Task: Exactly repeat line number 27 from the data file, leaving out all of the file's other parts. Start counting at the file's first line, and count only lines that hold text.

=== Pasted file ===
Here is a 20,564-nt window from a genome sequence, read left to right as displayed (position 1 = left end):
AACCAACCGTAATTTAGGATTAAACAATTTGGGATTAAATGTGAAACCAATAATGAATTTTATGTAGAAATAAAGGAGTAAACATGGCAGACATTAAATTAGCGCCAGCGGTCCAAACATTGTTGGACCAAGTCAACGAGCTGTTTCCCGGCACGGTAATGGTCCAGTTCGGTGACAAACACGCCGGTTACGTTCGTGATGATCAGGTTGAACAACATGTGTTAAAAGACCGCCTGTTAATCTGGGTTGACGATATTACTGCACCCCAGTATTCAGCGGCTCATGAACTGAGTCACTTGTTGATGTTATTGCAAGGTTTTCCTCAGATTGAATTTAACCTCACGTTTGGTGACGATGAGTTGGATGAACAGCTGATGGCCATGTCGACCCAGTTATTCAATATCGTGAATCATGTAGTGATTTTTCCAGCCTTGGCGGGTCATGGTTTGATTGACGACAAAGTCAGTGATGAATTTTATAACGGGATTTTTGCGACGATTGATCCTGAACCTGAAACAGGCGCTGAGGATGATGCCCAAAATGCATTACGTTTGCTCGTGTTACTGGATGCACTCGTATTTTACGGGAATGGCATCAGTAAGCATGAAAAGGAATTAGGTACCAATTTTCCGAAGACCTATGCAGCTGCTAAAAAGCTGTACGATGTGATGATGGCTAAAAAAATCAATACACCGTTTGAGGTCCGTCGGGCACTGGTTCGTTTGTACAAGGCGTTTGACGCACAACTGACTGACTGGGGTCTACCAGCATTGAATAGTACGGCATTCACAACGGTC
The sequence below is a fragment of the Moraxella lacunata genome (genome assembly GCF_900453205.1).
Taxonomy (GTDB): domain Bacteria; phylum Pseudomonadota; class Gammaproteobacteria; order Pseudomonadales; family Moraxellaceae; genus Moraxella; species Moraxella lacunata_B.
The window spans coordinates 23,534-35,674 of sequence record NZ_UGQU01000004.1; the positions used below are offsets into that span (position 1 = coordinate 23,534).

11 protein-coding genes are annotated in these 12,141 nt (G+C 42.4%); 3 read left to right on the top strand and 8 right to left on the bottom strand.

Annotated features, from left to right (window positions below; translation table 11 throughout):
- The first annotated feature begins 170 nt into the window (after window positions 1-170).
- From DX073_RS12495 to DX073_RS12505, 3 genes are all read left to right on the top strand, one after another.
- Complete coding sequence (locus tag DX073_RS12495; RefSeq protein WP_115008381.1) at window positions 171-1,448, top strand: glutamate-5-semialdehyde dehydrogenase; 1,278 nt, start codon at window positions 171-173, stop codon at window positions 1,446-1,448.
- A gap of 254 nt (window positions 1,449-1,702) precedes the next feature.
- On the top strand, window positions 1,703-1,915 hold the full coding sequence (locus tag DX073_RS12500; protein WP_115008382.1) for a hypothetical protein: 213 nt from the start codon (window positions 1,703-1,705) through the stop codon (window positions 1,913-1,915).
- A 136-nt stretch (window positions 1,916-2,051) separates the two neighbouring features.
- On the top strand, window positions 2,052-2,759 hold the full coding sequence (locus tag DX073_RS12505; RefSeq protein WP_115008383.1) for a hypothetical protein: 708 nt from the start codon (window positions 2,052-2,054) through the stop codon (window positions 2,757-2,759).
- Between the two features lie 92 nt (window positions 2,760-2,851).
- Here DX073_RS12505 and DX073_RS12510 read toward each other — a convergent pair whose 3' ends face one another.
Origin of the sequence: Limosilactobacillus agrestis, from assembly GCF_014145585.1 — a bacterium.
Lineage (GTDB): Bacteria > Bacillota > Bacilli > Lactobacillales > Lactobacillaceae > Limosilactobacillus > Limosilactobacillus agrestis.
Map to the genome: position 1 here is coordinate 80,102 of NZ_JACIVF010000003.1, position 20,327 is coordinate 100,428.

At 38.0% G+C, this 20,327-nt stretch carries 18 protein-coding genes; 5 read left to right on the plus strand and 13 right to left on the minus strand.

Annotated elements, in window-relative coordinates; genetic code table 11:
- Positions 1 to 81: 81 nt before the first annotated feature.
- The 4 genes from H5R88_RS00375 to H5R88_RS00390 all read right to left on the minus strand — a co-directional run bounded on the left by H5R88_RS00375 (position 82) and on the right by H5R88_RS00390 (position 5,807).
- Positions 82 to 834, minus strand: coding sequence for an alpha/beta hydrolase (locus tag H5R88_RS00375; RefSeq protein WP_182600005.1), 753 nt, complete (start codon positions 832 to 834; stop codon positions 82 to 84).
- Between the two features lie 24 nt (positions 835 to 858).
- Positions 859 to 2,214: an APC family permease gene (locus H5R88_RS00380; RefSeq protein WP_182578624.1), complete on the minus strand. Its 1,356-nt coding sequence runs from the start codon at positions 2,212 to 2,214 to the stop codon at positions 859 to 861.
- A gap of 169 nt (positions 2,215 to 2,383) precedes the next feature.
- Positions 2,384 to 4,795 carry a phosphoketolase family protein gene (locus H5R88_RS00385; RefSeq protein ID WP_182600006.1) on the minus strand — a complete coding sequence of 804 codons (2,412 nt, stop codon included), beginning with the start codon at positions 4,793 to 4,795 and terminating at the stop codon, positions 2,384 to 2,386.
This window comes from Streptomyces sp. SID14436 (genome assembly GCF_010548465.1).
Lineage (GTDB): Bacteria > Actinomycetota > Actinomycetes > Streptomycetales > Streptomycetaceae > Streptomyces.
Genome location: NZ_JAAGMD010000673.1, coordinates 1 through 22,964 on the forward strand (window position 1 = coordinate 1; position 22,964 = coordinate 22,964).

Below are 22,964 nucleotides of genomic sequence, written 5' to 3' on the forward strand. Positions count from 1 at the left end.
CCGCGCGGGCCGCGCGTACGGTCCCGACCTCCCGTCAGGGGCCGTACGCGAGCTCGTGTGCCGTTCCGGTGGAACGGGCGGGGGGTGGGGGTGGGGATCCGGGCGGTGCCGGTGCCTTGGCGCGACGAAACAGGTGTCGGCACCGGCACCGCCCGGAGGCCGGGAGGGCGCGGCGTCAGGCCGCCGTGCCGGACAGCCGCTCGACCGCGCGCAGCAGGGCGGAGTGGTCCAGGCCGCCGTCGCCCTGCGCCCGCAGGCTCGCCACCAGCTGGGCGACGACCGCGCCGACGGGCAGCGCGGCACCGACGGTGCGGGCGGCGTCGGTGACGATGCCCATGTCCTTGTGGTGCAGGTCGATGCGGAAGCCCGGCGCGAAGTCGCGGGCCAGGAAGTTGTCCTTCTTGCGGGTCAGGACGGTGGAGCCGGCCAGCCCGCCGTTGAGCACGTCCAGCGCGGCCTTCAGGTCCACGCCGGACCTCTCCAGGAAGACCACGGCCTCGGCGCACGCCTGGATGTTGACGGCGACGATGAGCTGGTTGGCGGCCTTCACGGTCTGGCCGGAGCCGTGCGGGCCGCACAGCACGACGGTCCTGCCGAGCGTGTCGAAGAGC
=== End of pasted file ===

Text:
- A gap of 169 nt (positions 2,215 to 2,383) precedes the next feature.